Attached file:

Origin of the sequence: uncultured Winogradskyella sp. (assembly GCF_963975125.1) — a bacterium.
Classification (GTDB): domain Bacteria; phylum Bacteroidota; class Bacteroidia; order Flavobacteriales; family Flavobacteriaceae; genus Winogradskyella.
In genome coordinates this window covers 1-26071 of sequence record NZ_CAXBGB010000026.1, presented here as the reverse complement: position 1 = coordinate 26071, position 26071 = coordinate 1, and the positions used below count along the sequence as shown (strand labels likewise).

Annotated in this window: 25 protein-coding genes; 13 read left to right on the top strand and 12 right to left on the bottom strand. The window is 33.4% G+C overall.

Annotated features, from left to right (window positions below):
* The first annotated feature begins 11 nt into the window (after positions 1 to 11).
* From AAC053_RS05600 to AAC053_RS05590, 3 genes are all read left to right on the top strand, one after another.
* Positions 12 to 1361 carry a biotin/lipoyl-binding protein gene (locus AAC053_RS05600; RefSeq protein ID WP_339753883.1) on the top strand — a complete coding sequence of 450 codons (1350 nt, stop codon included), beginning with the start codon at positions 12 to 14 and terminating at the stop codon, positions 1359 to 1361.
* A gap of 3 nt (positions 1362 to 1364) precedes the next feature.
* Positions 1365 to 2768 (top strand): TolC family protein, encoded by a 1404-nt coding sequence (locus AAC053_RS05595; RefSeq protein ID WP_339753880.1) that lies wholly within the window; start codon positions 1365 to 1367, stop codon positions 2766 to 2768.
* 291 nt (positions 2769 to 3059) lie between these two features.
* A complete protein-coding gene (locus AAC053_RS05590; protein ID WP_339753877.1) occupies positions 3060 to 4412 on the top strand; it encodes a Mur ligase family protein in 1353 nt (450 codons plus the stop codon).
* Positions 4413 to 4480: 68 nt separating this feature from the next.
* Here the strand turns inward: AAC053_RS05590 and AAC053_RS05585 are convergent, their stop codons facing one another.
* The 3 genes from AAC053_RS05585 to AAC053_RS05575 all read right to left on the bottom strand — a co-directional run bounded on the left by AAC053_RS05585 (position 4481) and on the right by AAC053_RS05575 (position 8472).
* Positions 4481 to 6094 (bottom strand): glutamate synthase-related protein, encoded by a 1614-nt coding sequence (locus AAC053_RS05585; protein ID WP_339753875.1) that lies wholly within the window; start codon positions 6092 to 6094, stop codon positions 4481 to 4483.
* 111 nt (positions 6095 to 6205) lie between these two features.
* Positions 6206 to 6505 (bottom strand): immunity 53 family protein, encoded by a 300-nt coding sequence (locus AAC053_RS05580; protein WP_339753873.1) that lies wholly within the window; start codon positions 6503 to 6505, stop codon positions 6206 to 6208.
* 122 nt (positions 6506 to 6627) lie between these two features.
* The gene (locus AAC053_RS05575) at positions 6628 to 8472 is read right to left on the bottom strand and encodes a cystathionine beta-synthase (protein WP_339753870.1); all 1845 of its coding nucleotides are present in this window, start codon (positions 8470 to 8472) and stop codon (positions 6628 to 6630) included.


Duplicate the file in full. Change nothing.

Origin of the sequence: uncultured Winogradskyella sp. (assembly GCF_963975125.1) — a bacterium.
Classification (GTDB): domain Bacteria; phylum Bacteroidota; class Bacteroidia; order Flavobacteriales; family Flavobacteriaceae; genus Winogradskyella.
In genome coordinates this window covers 1-26071 of sequence record NZ_CAXBGB010000026.1, presented here as the reverse complement: position 1 = coordinate 26071, position 26071 = coordinate 1, and the positions used below count along the sequence as shown (strand labels likewise).

Annotated in this window: 25 protein-coding genes; 13 read left to right on the top strand and 12 right to left on the bottom strand. The window is 33.4% G+C overall.

Annotated features, from left to right (window positions below):
* The first annotated feature begins 11 nt into the window (after positions 1 to 11).
* From AAC053_RS05600 to AAC053_RS05590, 3 genes are all read left to right on the top strand, one after another.
* Positions 12 to 1361 carry a biotin/lipoyl-binding protein gene (locus AAC053_RS05600; RefSeq protein ID WP_339753883.1) on the top strand — a complete coding sequence of 450 codons (1350 nt, stop codon included), beginning with the start codon at positions 12 to 14 and terminating at the stop codon, positions 1359 to 1361.
* A gap of 3 nt (positions 1362 to 1364) precedes the next feature.
* Positions 1365 to 2768 (top strand): TolC family protein, encoded by a 1404-nt coding sequence (locus AAC053_RS05595; RefSeq protein ID WP_339753880.1) that lies wholly within the window; start codon positions 1365 to 1367, stop codon positions 2766 to 2768.
* 291 nt (positions 2769 to 3059) lie between these two features.
* A complete protein-coding gene (locus AAC053_RS05590; protein ID WP_339753877.1) occupies positions 3060 to 4412 on the top strand; it encodes a Mur ligase family protein in 1353 nt (450 codons plus the stop codon).
* Positions 4413 to 4480: 68 nt separating this feature from the next.
* Here the strand turns inward: AAC053_RS05590 and AAC053_RS05585 are convergent, their stop codons facing one another.
* The 3 genes from AAC053_RS05585 to AAC053_RS05575 all read right to left on the bottom strand — a co-directional run bounded on the left by AAC053_RS05585 (position 4481) and on the right by AAC053_RS05575 (position 8472).
* Positions 4481 to 6094 (bottom strand): glutamate synthase-related protein, encoded by a 1614-nt coding sequence (locus AAC053_RS05585; protein ID WP_339753875.1) that lies wholly within the window; start codon positions 6092 to 6094, stop codon positions 4481 to 4483.
* 111 nt (positions 6095 to 6205) lie between these two features.
* Positions 6206 to 6505 (bottom strand): immunity 53 family protein, encoded by a 300-nt coding sequence (locus AAC053_RS05580; protein WP_339753873.1) that lies wholly within the window; start codon positions 6503 to 6505, stop codon positions 6206 to 6208.
* 122 nt (positions 6506 to 6627) lie between these two features.
* The gene (locus AAC053_RS05575) at positions 6628 to 8472 is read right to left on the bottom strand and encodes a cystathionine beta-synthase (protein WP_339753870.1); all 1845 of its coding nucleotides are present in this window, start codon (positions 8470 to 8472) and stop codon (positions 6628 to 6630) included.